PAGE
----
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COP 23: Reflections

November 16th, 2017 Posted by Blogs, COP No Comment yet

2050 Climate Group team member,  Siri Pantzar, offers some reflections on time spent at COP 23 in Bonn, Germany this November. 

 

It is such a precious thing, this conference. People who are all passionate about climate change, discussing solutions, research, projects, and policies. Everyone is keen. Everyone is interested. Everyone is buzzing.

It’s a shame that that’s all pretty much restricted to this event though.

When we go home, we go back to the silence on climate change. Most people don’t talk about climate change in their everyday lives. People around us are concerned, but don’t voice it, don’t engage with it, and more often than not don’t see it as an immediate issue that they have to do something about in their own lives, or one that impacts them. It’s in the future, it’s those poor polar bears, it’s in the small island states and in Africa. While this motivates some people to buy clean energy, turn down the heating or vote for greener candidates, most people are more concerned about immediate issues (or ones they perceive as such): getting a job, paying their bills, getting food for your children, getting a mortgage. Climate change is indeed big and bad, but essentially something somewhere else, for somebody else with more time on their hands to do.

One of the things I’ve constantly been impressed with about 2050 Climate Group is how it really addresses this issue, through making climate change relevant for young professionals by bringing it to the sphere where we have to operate in. We might want to do something about climate change, but often focus instead on things that will pay our bills, add experience to our CVs, or build us networks. 2050 fits into that framework. It makes being a part of the global action against climate change useful and fun to us, in our own specific terms, together with other people like us.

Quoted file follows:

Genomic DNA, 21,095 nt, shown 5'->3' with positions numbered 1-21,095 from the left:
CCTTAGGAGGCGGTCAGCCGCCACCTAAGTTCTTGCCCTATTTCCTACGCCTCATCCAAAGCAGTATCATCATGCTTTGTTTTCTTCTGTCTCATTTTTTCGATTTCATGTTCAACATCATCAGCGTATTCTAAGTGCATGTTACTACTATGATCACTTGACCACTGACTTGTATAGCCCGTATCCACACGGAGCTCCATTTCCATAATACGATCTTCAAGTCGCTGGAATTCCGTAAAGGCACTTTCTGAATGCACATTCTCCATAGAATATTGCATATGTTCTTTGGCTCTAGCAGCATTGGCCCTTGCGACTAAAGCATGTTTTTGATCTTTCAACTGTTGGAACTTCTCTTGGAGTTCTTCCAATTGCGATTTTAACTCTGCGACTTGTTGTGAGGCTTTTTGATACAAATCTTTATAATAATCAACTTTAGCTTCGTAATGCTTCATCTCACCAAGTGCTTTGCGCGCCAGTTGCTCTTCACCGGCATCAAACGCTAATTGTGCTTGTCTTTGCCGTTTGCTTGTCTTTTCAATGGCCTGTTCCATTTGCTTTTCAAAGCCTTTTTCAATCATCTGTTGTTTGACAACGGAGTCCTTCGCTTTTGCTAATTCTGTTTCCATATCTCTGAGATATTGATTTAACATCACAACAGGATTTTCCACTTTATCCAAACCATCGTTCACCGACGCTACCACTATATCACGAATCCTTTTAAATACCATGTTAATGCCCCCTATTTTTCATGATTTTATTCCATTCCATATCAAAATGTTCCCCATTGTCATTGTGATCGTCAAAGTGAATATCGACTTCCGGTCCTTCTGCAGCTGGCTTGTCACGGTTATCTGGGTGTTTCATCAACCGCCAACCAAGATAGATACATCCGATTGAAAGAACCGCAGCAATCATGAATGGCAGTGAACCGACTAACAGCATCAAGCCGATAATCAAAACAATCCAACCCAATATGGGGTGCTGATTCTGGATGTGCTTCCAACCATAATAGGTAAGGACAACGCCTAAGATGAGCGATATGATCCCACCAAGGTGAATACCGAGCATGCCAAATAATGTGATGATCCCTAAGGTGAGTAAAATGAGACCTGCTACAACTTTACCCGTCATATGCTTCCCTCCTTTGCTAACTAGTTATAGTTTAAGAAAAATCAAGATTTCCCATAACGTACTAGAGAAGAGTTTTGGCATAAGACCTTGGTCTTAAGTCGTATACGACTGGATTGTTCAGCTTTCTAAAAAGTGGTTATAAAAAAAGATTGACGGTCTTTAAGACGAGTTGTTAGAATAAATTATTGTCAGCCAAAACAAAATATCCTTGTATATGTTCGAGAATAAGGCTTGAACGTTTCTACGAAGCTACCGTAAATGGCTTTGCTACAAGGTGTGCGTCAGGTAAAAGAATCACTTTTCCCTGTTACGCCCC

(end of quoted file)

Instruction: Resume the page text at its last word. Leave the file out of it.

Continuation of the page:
Yesterday I attended a talk by George Marshall, and I realised how special and crucial that is. George Marshall is a climate change communicator and the founder of Climate Outreach, a non-profit research organisation supporting those that want to work on climate communications. He stresses that tailoring the message is crucial; too often we use the same polar bear and disaster images, too often the messages are tailored to us who are already keen and identify with the issue, not to those that are not. Especially as we see the global politics reaching points where major countries can elect leaders that don’t believe in climate change, we, as people who know that this should not be a partisan issue, should acknowledge that we have allowed it to become one. There are values that we all hold dear involved in promoting climate change action, but they are not the same values for those on the left, as for those on the centre right, or those in faith communities, or environmental activists, or coal worker communities, or British people or Finnish people or Chinese people. For some it’s a question of justice and planetary environment, and those messages get aired often; for others it’s about fairness, or working together, or bringing the world to balance, preserving our heritage, protecting the world that is a gift from God, or keeping champagne production possible in Champagne. Authenticity is key; we want to see people who are like us, and care about the same things as we do, tell us that we can work together to protect those things. That’s why we can’t leave talking about climate change to environmental activists; their messages are relevant for people like them, but then again, people like them are in most cases already engaged.

Most importantly, these conversations need to happen and continue to happen, outside this bubble. Often they aren’t easy; at least I often inherently assume that no-one else is interested and that I come across as nagging, which is unlikely to be true. We need to create space, and have conversations, and make spaces for conversations that are appealing and create communities. The 2050 Climate Group has provided that for many of us; now we need to continue to spread it out to everyone else.

Plastic Free July – is it possible to avoid single-use plastic for one week?

July 22nd, 2017 Posted by Blogs, Newsletter No Comment yet

As part of Plastic Free July, Kate Chambers tried to avoid single-use plastics for one week. Here’s how she got on…

 

PREPPING

Avoiding single-use plastics for one week was going to take planning. I knew that a last minute dash to the supermarket was out of the question, as everything is wrapped in plastic film. My veggies were taken care of – each week, I order an organic vegetable box from East Coast Organics. This gets delivered to my office, and every Thursday I look forward to seeing what locally-grown goodies I’m going to eat.

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Last week’s veg box, all free of single-use plastic (East Coast Organics take back the plastic container for reuse!)